June 2006

The Nation Reviewed

Memento mori

By Simon Leys
Memento mori

Do you grieve at the thought that your life must come to an end? The alternative could be worse – Swift showed it convincingly in Gulliver’s Travels. Arriving in Luggnagg, Gulliver heard of the existence of “Immortals” among the local population. From time to time a child is born with a large round mark on his forehead, a sure sign that he is a “Struldbrugg”: he will never die. This phenomenon is not hereditary; it is purely accidental – and extremely rare. Gulliver is transported with wonderment: so, there are some humans that are spared the anguish normally attached to our condition. These Struldbruggs must be able to store a prodigious wealth of moral and material resources through the ages – a treasure of knowledge, experience and wisdom!

In the face of Gulliver’s enthusiasm, his hosts can scarcely hide their smiles. Though the Struldbruggs are indeed immortal, they do age: after a few centuries they have lost their teeth, their hair, their memory; they can barely move; they are deaf and blind; they are hideously shrunken with age (the appearance of women is especially ghastly). The natural transformation of language deprives them of all means of communication with the new generations; they become strangers in their own society; burdened with all the miseries of old age, they survive endlessly in a state of desolate stupor. The progress of medicine provides us today with good illustrations of Swift’s vision.

Recently, browsing again through Albert Speer’s Spandau Diaries, I came across an intriguing passage. In the seventeenth year of his imprisonment, Speer noted: “Today I read in Turgenev’s Fathers and Sons a sentence that strangely paraphrases my recent bout of calculations [to fight his crushing boredom, Speer devised elaborate mathematical variations on the remaining time of his sentence]: ‘In prison, time is said to flow even more quickly than in Russia.’ How time must have slowed down in Russia these days!” Perchance, I had just been re-reading Fathers and Sons, and the passage in question actually says the exact opposite. Turgenev describes a middle-aged man who was abandoned by his mistress; broken-hearted, he returned to Russia, where “he no longer expected anything much of himself or of others, and he undertook nothing new”; he aged in loneliness, boredom and bitterness. “Ten years passed in this way – drab, fruitless years, but they sped by terribly quickly. Nowhere does time fly as it does in Russia; in prison, they say, it flies even faster.” Turgenev states clearly that, in the emptiness of the days, time passes at lightning speed. For Speer, however, who was still young and possessed of a fierce vitality, the enforced inaction of prison life was a torture; instinctively he misread Turgenev’s statement as an ironic way of saying: time passes slowly in Russia, nearly as slowly as it does in jail.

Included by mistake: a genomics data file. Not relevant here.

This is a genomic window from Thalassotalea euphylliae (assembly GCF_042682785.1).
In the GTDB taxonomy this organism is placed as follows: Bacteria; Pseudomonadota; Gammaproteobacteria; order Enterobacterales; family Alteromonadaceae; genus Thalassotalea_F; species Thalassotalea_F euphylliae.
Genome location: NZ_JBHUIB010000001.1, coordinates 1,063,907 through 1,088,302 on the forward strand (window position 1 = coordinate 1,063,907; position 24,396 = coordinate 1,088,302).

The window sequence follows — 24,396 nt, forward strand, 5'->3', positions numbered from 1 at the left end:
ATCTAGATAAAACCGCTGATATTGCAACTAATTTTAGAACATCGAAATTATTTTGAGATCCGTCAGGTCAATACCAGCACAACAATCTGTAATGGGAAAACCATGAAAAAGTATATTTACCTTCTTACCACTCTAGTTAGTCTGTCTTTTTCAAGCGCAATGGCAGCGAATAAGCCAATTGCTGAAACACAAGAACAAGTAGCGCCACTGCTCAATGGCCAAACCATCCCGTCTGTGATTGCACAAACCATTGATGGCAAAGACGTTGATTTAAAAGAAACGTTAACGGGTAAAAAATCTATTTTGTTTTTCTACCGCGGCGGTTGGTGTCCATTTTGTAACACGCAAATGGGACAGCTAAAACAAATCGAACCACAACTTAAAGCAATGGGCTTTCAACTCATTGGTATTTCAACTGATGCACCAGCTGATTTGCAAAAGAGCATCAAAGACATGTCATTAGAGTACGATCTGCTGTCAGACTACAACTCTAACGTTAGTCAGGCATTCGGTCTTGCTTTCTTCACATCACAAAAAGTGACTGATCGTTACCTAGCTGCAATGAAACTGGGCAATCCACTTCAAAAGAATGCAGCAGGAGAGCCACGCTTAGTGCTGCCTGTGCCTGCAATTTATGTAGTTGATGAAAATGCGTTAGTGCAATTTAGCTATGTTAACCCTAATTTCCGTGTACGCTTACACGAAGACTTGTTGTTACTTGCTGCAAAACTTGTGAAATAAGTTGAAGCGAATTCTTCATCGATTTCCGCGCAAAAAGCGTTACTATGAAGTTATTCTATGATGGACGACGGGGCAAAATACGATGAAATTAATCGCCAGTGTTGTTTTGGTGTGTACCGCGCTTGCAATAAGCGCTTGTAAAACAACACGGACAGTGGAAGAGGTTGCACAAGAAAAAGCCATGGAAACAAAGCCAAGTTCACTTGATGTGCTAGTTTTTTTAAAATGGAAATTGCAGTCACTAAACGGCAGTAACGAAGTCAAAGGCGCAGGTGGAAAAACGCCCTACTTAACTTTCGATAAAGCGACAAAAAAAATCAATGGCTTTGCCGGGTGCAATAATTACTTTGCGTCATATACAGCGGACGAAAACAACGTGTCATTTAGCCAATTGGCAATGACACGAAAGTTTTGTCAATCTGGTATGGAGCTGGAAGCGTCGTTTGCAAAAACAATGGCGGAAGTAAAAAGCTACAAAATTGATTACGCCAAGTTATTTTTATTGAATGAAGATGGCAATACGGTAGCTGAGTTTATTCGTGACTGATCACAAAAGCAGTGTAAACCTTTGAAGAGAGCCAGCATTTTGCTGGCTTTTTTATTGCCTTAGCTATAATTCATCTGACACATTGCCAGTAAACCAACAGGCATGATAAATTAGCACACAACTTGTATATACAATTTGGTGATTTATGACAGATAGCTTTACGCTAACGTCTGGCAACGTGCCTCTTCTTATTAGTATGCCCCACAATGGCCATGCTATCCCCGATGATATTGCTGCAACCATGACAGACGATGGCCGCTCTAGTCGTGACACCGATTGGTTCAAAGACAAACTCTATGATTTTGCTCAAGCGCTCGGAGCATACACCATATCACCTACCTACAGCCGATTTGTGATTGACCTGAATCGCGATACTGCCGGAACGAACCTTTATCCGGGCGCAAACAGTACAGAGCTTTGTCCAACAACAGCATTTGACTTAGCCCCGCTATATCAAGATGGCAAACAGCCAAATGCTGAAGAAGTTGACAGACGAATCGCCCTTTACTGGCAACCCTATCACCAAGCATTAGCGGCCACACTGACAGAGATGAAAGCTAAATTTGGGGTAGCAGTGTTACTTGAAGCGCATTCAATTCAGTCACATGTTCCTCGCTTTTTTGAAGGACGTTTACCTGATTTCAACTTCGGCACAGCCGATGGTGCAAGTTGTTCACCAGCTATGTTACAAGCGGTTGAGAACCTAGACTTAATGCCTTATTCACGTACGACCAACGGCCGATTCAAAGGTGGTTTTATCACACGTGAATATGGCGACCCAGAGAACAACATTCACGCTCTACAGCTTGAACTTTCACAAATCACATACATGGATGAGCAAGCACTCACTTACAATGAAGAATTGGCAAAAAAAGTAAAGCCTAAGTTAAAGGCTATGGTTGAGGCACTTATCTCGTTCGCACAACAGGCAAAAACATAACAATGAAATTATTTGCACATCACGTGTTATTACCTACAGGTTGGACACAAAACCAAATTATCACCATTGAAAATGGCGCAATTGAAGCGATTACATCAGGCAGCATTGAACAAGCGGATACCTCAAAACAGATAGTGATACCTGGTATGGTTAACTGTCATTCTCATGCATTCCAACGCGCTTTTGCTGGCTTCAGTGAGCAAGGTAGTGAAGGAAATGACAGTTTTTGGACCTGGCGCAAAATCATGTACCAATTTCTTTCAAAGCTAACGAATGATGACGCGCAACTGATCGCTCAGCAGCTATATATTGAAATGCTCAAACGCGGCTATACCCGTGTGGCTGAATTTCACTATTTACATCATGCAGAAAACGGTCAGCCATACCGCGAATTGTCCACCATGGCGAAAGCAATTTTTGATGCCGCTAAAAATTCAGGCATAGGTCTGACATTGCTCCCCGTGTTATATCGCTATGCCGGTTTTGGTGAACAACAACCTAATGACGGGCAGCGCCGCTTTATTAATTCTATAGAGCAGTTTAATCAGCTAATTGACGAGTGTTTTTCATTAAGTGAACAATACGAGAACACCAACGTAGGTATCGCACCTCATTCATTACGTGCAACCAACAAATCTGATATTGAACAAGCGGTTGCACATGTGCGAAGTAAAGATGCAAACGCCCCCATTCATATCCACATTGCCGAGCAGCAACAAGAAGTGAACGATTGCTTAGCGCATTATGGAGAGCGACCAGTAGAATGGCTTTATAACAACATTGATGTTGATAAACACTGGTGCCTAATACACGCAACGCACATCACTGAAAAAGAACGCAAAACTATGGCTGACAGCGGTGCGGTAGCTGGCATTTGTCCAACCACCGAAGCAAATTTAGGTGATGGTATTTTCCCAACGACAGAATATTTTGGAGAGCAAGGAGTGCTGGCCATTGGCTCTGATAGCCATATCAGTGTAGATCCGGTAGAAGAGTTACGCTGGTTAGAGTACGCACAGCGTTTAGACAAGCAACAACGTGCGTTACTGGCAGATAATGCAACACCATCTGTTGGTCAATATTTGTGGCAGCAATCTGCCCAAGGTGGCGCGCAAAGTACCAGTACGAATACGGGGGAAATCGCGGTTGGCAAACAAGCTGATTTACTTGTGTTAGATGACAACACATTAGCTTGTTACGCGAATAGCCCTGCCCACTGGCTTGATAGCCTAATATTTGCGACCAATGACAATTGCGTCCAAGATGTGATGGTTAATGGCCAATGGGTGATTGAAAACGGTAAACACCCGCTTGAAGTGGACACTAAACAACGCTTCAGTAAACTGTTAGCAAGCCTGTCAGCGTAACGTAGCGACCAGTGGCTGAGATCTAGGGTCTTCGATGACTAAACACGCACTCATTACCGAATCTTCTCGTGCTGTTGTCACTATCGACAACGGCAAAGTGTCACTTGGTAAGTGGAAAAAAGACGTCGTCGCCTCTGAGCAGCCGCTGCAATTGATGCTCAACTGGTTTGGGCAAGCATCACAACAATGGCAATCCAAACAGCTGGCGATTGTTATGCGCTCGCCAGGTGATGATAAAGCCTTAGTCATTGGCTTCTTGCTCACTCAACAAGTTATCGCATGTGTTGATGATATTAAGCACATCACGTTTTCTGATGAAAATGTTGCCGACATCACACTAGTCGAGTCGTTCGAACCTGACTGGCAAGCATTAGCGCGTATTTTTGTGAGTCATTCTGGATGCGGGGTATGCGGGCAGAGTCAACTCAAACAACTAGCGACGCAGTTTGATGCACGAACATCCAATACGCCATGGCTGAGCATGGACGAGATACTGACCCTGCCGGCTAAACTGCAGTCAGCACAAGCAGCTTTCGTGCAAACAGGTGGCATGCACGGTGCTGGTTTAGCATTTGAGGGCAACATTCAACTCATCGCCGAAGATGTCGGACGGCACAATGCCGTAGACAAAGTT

Alexis Carrel, in his classic L’homme, cet inconnu (Man the Unknown), analysed the difference between chronological time (the solar time measured by chronometers and calendars), which is immutable and exterior to man, and interior time, which differs with each individual, and within every individual from one age to the other. For instance, in early childhood a year is of seemingly endless duration, for it overflows with physiological events (growth) and psychological events (the uninterrupted absorption of new information and impressions). As one grows older these stimulations become fewer – Evelyn Waugh, lamenting the increasing difficulty of inventing new plots for novels, noted, “Nothing that happens to one after the age of 40 makes any impression” – and it results in an acceleration of time, which rushes through this yawning emptiness.

At the age of 79, Tolstoy observed in his diary that only children and old people live the true life, as the former are not yet subject to the illusion of time and the latter are finally freeing themselves from it. Indeed, at the end of our lives we are like the window-cleaner who falls from the hundredth floor of a skyscraper: the speed of his fall accelerates wildly; yet, until he hits the pavement, he remains suspended in a timeless void.

We never cease to be astonished at the passing of time: “Look at him! Only yesterday, it seems, he was still a tiny kid, and now he is bald, with a big moustache; a married man and a father!” This shows clearly that time is not our natural element: would a fish ever be surprised by the wetness of water? For our true motherland is eternity; we are the mere passing guests of time. Nevertheless, it is within the bonds of time that man builds the cathedral of Chartres, paints the Sistine Chapel and plays the seven-string zither – which inspired William Blake’s luminous intuition: “Eternity is in love with the productions of time.”

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